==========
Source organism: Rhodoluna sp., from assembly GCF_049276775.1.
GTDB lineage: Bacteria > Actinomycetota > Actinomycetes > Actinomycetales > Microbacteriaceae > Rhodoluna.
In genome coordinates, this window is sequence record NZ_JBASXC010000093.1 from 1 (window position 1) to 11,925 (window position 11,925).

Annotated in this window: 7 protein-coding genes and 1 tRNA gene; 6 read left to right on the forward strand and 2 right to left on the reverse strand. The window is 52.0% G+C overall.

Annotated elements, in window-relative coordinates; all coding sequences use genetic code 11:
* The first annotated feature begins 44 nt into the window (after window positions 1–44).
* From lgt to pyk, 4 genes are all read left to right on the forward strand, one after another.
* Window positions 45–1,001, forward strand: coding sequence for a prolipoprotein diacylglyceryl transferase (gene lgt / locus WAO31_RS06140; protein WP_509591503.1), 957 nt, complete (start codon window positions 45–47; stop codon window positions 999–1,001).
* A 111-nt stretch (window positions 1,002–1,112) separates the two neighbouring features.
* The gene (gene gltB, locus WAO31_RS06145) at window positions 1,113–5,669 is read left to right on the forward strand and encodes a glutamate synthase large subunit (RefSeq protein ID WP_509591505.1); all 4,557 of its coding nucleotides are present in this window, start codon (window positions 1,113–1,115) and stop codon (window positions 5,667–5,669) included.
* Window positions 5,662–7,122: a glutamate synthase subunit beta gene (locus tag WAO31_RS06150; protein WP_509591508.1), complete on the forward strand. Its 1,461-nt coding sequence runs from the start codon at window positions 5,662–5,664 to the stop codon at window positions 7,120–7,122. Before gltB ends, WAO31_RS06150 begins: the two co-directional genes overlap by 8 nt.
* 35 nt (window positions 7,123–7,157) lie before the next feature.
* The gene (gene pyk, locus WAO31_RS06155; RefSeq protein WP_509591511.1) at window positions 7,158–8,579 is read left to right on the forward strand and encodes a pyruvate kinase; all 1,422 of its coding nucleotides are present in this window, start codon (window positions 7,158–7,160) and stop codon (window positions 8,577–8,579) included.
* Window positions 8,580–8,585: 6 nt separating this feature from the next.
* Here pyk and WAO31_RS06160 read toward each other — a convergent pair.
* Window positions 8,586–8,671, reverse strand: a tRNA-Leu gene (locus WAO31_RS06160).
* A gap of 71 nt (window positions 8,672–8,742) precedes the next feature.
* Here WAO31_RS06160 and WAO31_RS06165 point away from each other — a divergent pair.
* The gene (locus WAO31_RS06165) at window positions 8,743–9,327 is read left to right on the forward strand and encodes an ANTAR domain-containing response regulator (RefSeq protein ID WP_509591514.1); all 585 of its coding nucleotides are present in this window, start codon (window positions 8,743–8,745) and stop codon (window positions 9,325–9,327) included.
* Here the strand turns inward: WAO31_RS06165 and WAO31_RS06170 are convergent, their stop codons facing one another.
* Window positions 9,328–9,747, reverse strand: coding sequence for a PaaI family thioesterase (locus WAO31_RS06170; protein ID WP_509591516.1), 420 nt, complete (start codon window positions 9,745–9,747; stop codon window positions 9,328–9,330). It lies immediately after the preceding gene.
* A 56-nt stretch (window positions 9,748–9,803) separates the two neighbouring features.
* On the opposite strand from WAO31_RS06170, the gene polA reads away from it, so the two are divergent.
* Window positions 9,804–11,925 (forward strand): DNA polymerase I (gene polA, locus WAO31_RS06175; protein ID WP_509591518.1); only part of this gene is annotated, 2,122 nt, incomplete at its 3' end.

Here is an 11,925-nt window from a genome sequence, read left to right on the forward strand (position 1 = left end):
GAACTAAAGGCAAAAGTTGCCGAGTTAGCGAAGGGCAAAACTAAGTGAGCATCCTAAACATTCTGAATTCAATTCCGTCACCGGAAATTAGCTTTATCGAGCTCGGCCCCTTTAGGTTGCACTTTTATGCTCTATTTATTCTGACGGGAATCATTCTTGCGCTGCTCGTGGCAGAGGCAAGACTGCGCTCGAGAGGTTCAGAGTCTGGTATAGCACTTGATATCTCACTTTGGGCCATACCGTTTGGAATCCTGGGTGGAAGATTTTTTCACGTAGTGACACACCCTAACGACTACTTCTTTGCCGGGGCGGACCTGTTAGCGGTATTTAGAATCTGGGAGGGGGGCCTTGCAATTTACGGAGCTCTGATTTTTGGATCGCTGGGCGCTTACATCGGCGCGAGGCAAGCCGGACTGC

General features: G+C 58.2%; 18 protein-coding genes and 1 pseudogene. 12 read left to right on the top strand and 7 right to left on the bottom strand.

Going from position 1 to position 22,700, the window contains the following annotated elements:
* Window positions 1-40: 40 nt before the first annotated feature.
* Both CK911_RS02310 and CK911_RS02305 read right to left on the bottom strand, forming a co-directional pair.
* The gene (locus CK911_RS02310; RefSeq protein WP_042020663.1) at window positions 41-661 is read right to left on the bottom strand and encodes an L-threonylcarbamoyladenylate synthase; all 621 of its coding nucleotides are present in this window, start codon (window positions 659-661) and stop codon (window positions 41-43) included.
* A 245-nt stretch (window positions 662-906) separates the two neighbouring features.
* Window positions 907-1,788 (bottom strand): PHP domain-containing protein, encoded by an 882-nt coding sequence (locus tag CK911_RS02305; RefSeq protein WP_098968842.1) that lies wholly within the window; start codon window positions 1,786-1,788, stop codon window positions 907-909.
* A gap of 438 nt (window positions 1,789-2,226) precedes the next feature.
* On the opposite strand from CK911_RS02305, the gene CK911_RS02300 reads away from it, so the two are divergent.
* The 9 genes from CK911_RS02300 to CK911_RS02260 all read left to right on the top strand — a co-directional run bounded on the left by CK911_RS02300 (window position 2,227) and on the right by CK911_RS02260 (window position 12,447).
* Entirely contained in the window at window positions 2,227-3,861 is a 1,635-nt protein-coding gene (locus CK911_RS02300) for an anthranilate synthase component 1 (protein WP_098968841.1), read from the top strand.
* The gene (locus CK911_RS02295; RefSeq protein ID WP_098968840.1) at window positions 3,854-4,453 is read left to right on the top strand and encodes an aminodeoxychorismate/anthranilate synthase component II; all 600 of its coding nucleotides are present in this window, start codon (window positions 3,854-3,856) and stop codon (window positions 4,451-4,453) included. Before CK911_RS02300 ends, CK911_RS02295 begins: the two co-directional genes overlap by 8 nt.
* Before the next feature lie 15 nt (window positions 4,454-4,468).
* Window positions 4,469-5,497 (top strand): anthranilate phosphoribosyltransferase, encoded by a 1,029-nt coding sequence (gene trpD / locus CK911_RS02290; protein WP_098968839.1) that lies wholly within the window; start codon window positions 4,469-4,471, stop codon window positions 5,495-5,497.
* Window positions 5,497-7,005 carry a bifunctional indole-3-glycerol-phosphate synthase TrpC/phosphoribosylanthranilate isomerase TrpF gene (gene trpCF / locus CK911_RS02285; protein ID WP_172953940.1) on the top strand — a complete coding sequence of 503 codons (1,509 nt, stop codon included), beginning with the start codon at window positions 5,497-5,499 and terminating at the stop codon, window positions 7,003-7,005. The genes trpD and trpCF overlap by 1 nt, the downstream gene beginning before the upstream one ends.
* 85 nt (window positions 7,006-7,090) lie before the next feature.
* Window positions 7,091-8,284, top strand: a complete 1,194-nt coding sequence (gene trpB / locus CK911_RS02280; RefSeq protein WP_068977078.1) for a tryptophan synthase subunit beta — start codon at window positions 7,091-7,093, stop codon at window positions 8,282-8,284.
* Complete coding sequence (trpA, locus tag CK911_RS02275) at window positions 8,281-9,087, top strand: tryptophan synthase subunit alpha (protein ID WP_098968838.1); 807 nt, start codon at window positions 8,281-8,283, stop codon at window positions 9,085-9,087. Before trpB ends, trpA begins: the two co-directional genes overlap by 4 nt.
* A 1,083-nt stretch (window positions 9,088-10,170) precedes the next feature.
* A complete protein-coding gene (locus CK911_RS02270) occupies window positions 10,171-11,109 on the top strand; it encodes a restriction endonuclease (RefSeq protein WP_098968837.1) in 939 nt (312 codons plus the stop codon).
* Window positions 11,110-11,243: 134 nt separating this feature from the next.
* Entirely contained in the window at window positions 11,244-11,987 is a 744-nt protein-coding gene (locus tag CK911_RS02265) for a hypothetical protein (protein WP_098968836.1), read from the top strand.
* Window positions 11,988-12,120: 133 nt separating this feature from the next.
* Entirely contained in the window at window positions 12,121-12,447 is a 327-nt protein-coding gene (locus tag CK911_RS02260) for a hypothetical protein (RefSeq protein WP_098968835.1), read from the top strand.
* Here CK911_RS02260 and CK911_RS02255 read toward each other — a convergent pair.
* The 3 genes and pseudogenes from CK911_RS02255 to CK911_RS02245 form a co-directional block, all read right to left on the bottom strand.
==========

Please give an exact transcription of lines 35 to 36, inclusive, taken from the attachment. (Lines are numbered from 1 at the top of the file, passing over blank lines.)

* On the opposite strand from CK911_RS02305, the gene CK911_RS02300 reads away from it, so the two are divergent.
* The 9 genes from CK911_RS02300 to CK911_RS02260 all read left to right on the top strand — a co-directional run bounded on the left by CK911_RS02300 (window position 2,227) and on the right by CK911_RS02260 (window position 12,447).